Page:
Some concerts performances draw a larger audience than others.
Beethovan's Ninth Symphony is one that draws a sell out crowd.
What a treat to sit in the audience for a concert. But this wasn't any ordinary concert in any ordinary place.
Last Saturday the Detroit Symphony Orchestra played Beethoven's 9th Symphony in the elegant Orchestra Hall.
Stepping into the ornate room, anyone wearing jeans would automatically feel out of place. Formal apparel is most appropriate to drink in the full experience.
Before the concert began, I slipped into a tourist mode and took as many pictures as possible, even though I grew up in Detroit and have been in this hall at least four times.
I am standing in the aisle. No, I wouldn't zoom the camera to prove it was me, because I wanted to show you the seating area, including the magnificent balcony.
I felt like a child standing in this ornate hall. Not sure what to look at first or second or third.
The bravado and elegance in then arches rise above the box seats leading the eyes to the carved angels above. Note, even the piece of ceiling in the photo is a masterful work of art. Regal shades of green, gold, cream, and black create the rich ambiance.
During intermission the University of Michigan Choral Group filled the risers behind the orchestra, and four soloists took their seats in front of the orchestra.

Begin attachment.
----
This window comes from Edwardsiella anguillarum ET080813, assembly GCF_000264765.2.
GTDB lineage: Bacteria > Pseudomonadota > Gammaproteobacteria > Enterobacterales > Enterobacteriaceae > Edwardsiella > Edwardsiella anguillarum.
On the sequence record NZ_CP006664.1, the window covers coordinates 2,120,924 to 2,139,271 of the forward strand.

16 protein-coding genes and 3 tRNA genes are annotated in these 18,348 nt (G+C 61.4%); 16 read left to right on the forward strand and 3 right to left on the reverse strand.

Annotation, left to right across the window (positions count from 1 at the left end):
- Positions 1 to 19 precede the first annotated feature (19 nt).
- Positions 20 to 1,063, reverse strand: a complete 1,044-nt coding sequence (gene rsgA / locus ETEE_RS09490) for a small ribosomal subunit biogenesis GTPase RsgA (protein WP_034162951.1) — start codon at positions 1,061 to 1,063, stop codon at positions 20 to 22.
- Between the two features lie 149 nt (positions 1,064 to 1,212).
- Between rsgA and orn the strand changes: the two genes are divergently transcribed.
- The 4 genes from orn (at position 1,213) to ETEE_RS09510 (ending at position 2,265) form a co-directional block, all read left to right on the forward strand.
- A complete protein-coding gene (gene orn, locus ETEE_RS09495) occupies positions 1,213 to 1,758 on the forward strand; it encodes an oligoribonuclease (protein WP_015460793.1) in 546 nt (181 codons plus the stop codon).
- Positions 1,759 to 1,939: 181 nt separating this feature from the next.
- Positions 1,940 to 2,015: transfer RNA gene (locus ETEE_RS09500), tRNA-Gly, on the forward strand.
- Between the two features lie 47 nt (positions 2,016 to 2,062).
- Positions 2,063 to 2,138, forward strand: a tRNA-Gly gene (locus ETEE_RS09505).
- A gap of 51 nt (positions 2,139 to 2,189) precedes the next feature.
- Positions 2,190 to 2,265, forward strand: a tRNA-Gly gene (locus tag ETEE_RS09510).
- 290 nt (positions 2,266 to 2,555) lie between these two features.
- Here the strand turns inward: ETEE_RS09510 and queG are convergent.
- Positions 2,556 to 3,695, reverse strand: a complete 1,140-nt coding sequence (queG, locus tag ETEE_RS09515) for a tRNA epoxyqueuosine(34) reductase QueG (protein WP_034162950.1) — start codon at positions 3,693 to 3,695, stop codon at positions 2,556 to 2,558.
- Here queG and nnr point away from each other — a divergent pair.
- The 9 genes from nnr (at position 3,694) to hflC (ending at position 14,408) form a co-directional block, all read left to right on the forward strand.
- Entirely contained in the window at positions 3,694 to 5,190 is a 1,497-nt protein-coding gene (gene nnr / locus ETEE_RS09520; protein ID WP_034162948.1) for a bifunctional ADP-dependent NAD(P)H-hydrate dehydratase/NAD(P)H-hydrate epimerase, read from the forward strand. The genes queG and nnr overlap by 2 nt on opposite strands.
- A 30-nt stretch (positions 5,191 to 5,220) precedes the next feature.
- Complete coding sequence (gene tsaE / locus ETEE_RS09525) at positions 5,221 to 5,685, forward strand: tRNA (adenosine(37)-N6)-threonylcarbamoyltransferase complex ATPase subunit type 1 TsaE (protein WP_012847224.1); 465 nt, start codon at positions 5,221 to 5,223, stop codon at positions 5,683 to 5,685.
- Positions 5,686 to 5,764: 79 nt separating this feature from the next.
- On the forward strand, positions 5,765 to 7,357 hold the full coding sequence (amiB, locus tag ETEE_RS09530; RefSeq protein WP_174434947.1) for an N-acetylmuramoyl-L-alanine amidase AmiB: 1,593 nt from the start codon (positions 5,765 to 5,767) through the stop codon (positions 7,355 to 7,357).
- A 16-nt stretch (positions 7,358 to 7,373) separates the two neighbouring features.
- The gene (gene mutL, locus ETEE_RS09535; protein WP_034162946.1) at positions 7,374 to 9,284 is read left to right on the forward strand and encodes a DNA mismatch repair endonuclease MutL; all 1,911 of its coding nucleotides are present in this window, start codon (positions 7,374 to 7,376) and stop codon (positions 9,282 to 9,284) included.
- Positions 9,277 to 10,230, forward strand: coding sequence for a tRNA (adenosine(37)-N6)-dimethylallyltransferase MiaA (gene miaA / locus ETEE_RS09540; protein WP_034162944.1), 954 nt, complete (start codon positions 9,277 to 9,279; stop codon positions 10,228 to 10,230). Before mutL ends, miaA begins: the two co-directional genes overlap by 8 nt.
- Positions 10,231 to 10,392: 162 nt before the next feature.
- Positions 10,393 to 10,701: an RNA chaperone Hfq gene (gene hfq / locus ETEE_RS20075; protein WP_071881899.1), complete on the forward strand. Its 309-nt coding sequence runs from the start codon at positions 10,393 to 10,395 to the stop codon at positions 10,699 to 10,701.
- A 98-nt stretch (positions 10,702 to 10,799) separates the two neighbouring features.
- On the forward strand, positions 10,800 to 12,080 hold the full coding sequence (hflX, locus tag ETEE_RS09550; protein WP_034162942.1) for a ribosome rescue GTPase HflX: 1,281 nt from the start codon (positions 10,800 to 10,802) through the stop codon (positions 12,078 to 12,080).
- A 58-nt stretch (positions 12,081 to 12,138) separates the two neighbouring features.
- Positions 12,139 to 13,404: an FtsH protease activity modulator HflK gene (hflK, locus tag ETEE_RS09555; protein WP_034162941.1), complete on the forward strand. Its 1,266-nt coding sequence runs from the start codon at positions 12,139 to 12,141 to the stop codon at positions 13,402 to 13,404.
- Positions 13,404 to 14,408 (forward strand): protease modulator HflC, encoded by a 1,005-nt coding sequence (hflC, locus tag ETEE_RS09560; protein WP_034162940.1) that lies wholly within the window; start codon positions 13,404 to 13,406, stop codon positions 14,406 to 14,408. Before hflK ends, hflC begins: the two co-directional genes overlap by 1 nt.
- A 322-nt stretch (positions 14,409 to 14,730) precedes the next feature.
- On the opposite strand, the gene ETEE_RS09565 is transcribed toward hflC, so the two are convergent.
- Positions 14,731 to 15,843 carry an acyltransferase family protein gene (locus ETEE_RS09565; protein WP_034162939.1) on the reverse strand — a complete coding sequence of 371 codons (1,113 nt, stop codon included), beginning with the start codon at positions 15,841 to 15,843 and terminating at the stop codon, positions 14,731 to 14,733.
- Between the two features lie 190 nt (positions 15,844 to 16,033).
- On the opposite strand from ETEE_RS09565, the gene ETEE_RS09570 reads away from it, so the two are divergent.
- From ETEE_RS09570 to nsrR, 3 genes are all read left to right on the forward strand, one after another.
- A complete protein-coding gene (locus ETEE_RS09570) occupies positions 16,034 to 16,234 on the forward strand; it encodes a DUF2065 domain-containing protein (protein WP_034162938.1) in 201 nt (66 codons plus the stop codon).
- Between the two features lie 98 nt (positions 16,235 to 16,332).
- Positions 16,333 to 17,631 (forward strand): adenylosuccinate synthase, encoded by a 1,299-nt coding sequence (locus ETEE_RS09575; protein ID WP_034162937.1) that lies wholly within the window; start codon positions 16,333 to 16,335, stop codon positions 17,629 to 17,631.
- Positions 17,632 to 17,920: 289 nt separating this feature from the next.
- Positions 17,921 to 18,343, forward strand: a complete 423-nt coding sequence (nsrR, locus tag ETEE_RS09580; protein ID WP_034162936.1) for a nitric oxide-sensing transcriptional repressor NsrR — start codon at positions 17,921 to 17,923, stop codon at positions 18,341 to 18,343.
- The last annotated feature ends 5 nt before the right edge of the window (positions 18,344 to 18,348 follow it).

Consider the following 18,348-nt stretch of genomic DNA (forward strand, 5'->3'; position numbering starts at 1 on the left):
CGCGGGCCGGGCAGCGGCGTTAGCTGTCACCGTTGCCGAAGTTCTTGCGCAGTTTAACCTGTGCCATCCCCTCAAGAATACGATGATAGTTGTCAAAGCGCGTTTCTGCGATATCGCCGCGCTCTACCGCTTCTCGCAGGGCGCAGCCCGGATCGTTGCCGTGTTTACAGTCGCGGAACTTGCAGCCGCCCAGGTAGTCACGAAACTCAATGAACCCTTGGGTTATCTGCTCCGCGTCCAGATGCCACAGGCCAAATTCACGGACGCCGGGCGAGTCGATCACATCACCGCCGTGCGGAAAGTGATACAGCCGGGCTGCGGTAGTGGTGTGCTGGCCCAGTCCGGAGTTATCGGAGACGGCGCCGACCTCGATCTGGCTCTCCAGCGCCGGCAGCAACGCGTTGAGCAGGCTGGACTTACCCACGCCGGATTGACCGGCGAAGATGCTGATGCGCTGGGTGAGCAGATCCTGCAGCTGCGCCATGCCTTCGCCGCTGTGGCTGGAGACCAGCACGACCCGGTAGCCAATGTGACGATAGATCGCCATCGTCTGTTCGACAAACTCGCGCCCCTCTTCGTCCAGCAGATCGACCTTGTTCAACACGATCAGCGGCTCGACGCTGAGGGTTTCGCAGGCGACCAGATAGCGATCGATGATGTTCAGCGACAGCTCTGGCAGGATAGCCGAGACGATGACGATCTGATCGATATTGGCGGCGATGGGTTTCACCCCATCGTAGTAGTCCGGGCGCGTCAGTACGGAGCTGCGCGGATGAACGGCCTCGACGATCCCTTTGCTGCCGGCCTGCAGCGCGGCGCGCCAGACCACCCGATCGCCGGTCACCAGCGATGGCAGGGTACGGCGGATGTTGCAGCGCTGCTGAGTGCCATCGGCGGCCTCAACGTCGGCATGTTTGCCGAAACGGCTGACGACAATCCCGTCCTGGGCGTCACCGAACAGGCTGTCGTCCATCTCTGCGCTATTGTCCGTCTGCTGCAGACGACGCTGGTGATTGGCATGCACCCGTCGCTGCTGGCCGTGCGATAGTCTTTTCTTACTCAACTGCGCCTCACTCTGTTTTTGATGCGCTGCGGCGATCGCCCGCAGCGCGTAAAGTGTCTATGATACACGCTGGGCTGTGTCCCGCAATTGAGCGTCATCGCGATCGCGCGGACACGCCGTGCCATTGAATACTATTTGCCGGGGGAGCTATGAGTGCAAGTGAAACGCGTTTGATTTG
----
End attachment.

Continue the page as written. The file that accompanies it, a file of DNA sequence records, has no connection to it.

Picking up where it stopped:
The conductor walked on stage, stepped up on the platform, and raised his baton.
At that moment. The audience silenced.
As you can see from the photo, there was a sell out crowd and every inch of the stage was occupied. Behind me, a standing room only area was filled as well.
Not a sound.
In the whole room!
The baton remained raised. The conductor eyed his orchestra from left to right.
And then he plunged the baton for the first down beat of music.
Powerful, exhilarating music lasting nearly forty five minutes.
|My daughter Katy, top row middle, and a few of|
her friends who sang at the concert..
The choral group singing with the orchestra was from the University of Michigan. The size of the stage limited the number of singers from the group who would be allowed to perform. Around two hundred were given the honor to sing in these performances. My daughter, Katy, was one.
The standing ovation by the audience called the conductor, choral conductor, and soloists for seven curtain calls. The excited, appreciative applause continued for more than ten minutes.
Orchestra Hall is one place I don't believe I could ever tire of visiting.
And now for the rest of the story.
A family member had season tickets. Due to an obligation they were not able to go. They offered us the tickets, not knowing my daughter was singing that night.
The concert had been sold out for months, long before my daughter, Katy, was chosen to be among the singers.
I could not choose a best part. The violins furiously bowing across the strings, the piccolo grandstanding above the entire orchestra in the closing pages, the vibrant sound of the chorus, the impeccable timing of every entrance, the magnificent tenor soloist, the passionate conducting commanding a sincere respect from all performers, the feel of the sound permeating our souls, the unity of orchestra, choral, soloists in a resplendent performance, or the majestic Orchestra Hall setting. Even as I type, I hear the music replaying in my mind and marvel at what I saw and heard. :)
Reader, what enthralling event have you attended? It may have been the place only or perhaps what happened at the place.